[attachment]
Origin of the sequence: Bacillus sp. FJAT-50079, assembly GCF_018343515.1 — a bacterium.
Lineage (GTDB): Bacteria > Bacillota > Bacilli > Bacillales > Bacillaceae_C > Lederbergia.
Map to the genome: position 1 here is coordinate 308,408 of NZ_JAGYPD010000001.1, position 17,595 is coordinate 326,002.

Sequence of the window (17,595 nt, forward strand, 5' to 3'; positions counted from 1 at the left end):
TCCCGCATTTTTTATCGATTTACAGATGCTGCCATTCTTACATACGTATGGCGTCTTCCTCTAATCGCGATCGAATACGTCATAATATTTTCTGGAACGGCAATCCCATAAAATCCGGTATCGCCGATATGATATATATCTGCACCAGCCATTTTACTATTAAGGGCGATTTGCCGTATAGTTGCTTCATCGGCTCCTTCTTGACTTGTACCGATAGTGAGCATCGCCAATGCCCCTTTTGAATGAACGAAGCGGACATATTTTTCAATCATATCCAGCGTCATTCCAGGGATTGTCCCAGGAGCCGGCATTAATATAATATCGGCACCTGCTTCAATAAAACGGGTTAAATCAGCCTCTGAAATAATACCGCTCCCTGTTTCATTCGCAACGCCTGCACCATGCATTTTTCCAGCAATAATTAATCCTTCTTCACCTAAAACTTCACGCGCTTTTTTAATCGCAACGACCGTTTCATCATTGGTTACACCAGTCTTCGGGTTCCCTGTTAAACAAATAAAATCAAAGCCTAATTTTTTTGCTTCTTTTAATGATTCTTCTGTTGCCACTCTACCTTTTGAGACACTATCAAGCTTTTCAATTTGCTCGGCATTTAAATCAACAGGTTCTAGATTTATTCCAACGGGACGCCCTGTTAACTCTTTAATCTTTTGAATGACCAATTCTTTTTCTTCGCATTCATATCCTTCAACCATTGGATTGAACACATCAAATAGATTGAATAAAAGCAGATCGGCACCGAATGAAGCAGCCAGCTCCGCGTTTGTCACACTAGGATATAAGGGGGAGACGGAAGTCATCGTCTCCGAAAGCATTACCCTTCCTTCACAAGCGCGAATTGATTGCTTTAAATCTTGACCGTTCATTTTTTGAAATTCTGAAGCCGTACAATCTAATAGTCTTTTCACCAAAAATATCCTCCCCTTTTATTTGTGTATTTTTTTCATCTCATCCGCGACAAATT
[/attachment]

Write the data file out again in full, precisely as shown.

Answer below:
Origin of the sequence: Bacillus sp. FJAT-50079, assembly GCF_018343515.1 — a bacterium.
Lineage (GTDB): Bacteria > Bacillota > Bacilli > Bacillales > Bacillaceae_C > Lederbergia.
Map to the genome: position 1 here is coordinate 308,408 of NZ_JAGYPD010000001.1, position 17,595 is coordinate 326,002.

Sequence of the window (17,595 nt, forward strand, 5' to 3'; positions counted from 1 at the left end):
TCCCGCATTTTTTATCGATTTACAGATGCTGCCATTCTTACATACGTATGGCGTCTTCCTCTAATCGCGATCGAATACGTCATAATATTTTCTGGAACGGCAATCCCATAAAATCCGGTATCGCCGATATGATATATATCTGCACCAGCCATTTTACTATTAAGGGCGATTTGCCGTATAGTTGCTTCATCGGCTCCTTCTTGACTTGTACCGATAGTGAGCATCGCCAATGCCCCTTTTGAATGAACGAAGCGGACATATTTTTCAATCATATCCAGCGTCATTCCAGGGATTGTCCCAGGAGCCGGCATTAATATAATATCGGCACCTGCTTCAATAAAACGGGTTAAATCAGCCTCTGAAATAATACCGCTCCCTGTTTCATTCGCAACGCCTGCACCATGCATTTTTCCAGCAATAATTAATCCTTCTTCACCTAAAACTTCACGCGCTTTTTTAATCGCAACGACCGTTTCATCATTGGTTACACCAGTCTTCGGGTTCCCTGTTAAACAAATAAAATCAAAGCCTAATTTTTTTGCTTCTTTTAATGATTCTTCTGTTGCCACTCTACCTTTTGAGACACTATCAAGCTTTTCAATTTGCTCGGCATTTAAATCAACAGGTTCTAGATTTATTCCAACGGGACGCCCTGTTAACTCTTTAATCTTTTGAATGACCAATTCTTTTTCTTCGCATTCATATCCTTCAACCATTGGATTGAACACATCAAATAGATTGAATAAAAGCAGATCGGCACCGAATGAAGCAGCCAGCTCCGCGTTTGTCACACTAGGATATAAGGGGGAGACGGAAGTCATCGTCTCCGAAAGCATTACCCTTCCTTCACAAGCGCGAATTGATTGCTTTAAATCTTGACCGTTCATTTTTTGAAATTCTGAAGCCGTACAATCTAATAGTCTTTTCACCAAAAATATCCTCCCCTTTTATTTGTGTATTTTTTTCATCTCATCCGCGACAAATT